The making of a spectacular steadicam shot
May 31, 2017 6:48 PM   Subscribe

This Steadicam shot from the Eurovision Song Contest 2009 looks great but the making of it is even better.

The other guy is the focus puller. Here's another similar steadicam shot.
posted by Foci for Analysis (19 comments total) 23 users marked this as a favorite
 
The steadicam rig for Russian Ark is still one of my favorite setups. They are using a beta (as in pre-release, not format) of an HD camera, and multiple battery packs, used for a movie shot in a single continuous take running for an hour and thirty nine minutes.
posted by mrzarquon at 7:01 PM on May 31, 2017 [2 favorites]


The point where he crashes the segway into the stairs and then just keeps running up them is kinda great.
posted by jacquilynne at 7:28 PM on May 31, 2017 [5 favorites]


TIL that focus pullers have to constantly judge the distance between camera and subject, by eye, in order to nail the focus within inches. Fascinating.
posted by zebra at 7:29 PM on May 31, 2017 [7 favorites]


God, I love stuff like this. This is one of my personal favorites that I recently came across (they show how the shot was made first, and then the actual shot).
posted by AlonzoMosleyFBI at 7:38 PM on May 31, 2017 [13 favorites]


focus pullers have to constantly judge the distance between camera and subject, by eye

What? How did I not know this! All of a sudden "Focus you fuck!" doesn't sound as funny..
posted by Chuckles at 7:45 PM on May 31, 2017 [1 favorite]


I had wondered what the guy running after him was doing.

Somehow I don't think AvE employs a focus puller, though.
posted by RustyBrooks at 7:50 PM on May 31, 2017 [1 favorite]


Somehow I don't think AvE employs a focus puller, though.

Well ya, but in the context of that sex dolls post... Just for fair and balanced reporting though, AvE is sometimes nice to his camera.
I really really wouldn't have continued this derail, but the very next thing I did was hear AvE say thank you to his camera.. The Fates can not be resisted!!
posted by Chuckles at 7:54 PM on May 31, 2017


I had a heated conversation with a high school friend who went on to MIT and an engineer who refused to believe what I did for a living (pull focus).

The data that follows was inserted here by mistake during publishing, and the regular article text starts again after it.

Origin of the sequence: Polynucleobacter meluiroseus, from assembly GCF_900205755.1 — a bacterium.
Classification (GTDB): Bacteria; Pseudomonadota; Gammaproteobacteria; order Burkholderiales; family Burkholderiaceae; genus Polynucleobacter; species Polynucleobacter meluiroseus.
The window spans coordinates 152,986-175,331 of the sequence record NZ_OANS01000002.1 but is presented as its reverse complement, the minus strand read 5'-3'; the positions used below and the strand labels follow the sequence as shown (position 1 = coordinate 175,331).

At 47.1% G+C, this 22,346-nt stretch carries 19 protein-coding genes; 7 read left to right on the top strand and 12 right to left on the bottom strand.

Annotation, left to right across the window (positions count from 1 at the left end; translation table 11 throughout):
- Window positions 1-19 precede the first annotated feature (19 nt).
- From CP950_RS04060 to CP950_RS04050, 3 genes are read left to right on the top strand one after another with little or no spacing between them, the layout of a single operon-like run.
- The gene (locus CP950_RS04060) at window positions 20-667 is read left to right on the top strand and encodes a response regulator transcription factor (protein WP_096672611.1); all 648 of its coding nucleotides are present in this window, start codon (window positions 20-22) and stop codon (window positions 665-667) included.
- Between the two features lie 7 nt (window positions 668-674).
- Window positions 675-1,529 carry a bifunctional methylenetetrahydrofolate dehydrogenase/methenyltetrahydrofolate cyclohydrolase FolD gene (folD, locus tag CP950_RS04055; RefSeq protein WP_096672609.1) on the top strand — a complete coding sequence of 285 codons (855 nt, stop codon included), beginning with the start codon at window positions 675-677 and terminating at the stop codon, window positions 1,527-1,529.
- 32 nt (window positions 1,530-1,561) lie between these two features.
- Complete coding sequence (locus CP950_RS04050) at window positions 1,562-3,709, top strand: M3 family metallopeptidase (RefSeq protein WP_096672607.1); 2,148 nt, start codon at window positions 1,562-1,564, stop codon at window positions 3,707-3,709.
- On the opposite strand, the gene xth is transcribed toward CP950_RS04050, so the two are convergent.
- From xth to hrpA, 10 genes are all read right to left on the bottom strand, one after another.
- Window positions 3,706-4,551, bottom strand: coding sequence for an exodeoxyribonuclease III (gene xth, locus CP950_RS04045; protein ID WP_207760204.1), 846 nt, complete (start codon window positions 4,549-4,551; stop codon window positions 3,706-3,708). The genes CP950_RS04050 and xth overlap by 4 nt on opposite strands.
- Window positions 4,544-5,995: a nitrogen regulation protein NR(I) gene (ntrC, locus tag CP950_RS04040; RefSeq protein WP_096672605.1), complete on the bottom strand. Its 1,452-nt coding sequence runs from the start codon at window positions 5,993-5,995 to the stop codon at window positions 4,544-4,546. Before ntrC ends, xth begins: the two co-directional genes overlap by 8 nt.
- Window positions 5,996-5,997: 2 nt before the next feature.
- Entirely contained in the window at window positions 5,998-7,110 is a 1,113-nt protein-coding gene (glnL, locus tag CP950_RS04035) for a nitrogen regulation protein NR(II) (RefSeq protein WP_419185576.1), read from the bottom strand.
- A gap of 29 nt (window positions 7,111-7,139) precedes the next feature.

Until the advent of digital cinema, when it was all film you also had virtually no idea of the outcome until the next morning when the photo lab gave a report to the DP. Really all they are wanting to know is, is the exposure good and is it IN FOCUS!

Oh the years of sweat and stress in that job is unbelievable

To be honest, that steadicam shot is quite straight forward, you would be surprised what some guys have done in the throws of creativity.
posted by silsurf at 8:11 PM on May 31, 2017 [7 favorites]


I have grown to not really like elaborate steady cam shots. They screw with my suspension of disbelief. I get distracted and start imagining the camera person and the director and the lighting etc. etc. I really did not like all that one long camera shot stuff from Birdman for instance. To each his own. The first one I was aware of, not so much steady cam as shakey cam, was a long following scene in Raising Arizona. I didn't mind it then but these days.....
posted by Pembquist at 8:27 PM on May 31, 2017 [2 favorites]


All I can think of is Better Call Saul
posted by slipthought at 8:33 PM on May 31, 2017


At the mention of"eurovision" and "steadicam" I instantly started hearing "oh my darling angel" in my head from having watched and shared it a bit too many times years ago.

No, i didn't watch it again. I'm right tho, aren't i
posted by tigrrrlily at 9:41 PM on May 31, 2017


This Steadicam shot from the Eurovision Song Contest 2009 looks great but the making of it is even better. The other guy is the focus puller. Here's another similar steadicam shot.
posted by Foci for Analysis

Epo ... you know how it goes.
posted by Wordshore at 1:05 AM on June 1, 2017 [2 favorites]


I watched that and thought 'that looks better choreographed than what was going on with the performers' - especially the Segway crash - and was immediately sucked into a rabbit hole of meta, imagining a ballet where each performer had a GoPro or two strapped to them with the feeds mixed in real time and projected onto each other...